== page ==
I just watched the spectacle called "Mohammed - the astonishing story of the prophet".
What a great presentation!
I read the Qur'an last year, so it wasn't as fresh in my memory as it would have been a year ago. But the spectacle did remind me of some of the things I read: the prophet fleeing from the disbelievers, then fighting back.
I found it interesting that they didn't mention that he had 4 wives, despite that being in the Qur'an (if my memory doesn't fail me). They also emphasized the egalitarian teachings of Mohammed regarding women and race. I was very happy to learn about this division of Islam because it seems very modern and liberal.
Most moving moments:
When they very first started, they said "in the name of Allah, most gracious, ever merciful". I had read this sentence in the Qur'an so many times! But this was the first time I actually heard someone say it. I felt a small sense of belonging :)
Then they had some children singing verses from the Qur'an. I realised at that moment how lucky I am to be in a country where I have the opportunity to hear such a thing. Canada is such a wonderfully diverse country! This kind of presentation is exactly what I expected to find here. I'm so happy :)
I loved that they sang and spoke in Arabic (accompanied by the translations). I did recognize a few words (the very few ones that I know). It was nice to hear the (what I believe is) proper pronunciation of some words. It was also interesting to notice the different accents.
About the organization:
The minute I walked in the door, I was greeted with smiles. I could feel the kindness emanating from those people. Everyone was extremely helpful. I was surprised when they told me that I could simply get some books from them for free.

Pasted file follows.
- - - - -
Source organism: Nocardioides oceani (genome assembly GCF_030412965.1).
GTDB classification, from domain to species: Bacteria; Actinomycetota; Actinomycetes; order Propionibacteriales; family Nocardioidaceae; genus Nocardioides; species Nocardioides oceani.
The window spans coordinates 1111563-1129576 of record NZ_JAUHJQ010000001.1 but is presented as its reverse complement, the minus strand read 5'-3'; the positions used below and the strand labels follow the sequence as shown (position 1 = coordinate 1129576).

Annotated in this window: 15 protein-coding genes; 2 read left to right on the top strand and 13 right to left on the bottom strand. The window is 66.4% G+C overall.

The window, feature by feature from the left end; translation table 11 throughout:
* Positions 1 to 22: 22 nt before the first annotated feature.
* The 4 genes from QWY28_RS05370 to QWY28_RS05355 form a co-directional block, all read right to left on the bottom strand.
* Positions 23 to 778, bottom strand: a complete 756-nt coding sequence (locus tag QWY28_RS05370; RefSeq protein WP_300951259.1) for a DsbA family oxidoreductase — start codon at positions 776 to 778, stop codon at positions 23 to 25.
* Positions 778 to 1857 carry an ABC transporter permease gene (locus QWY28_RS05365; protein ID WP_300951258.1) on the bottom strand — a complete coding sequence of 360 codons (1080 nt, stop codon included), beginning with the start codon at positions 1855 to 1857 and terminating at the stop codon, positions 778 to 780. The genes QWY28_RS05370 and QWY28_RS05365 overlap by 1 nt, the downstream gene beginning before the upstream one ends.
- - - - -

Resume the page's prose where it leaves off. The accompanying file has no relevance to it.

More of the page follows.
It was also a bit surprising that so many men talked to me. I was expecting a much more sexist environment, where only women would address me. I was already aware of the existence of more liberal branches of Islam, but I think deep inside I still held a preconceived idea that they were all very conservative. It was great to replace that stereotype with a more accurate personal experience.
One thing that bothered me were the people coming in and out of the theatre at the start and throughout the presentation. In my opinion, it was distracting and broke the momentum of sacredness. Maybe it would have been better if they had kept people at the door and waited for a transitional moment at the presentation to let them in. But overall, I got a very good impression of the organization.
The kindness continued after the spectacle. They offered food, more books, and even a subscription to an interfaith magazine. All for free. What a wonderful way to reach out and promote understanding!
My message to the good people of the AMJ: keep doing what you are doing! I firmly believe that peace comes with understanding of the other and focusing on what we have in common.
My message to potential spectators: if you haven't seen this, keep an eye on their schedule on their website. I'm sure they will have other presentations here in Toronto soon. I also remember seeing on their website that they are going to other cities in Canada.
Thank you God, for this opportunity to broaden my view of Islam and better understand that religion.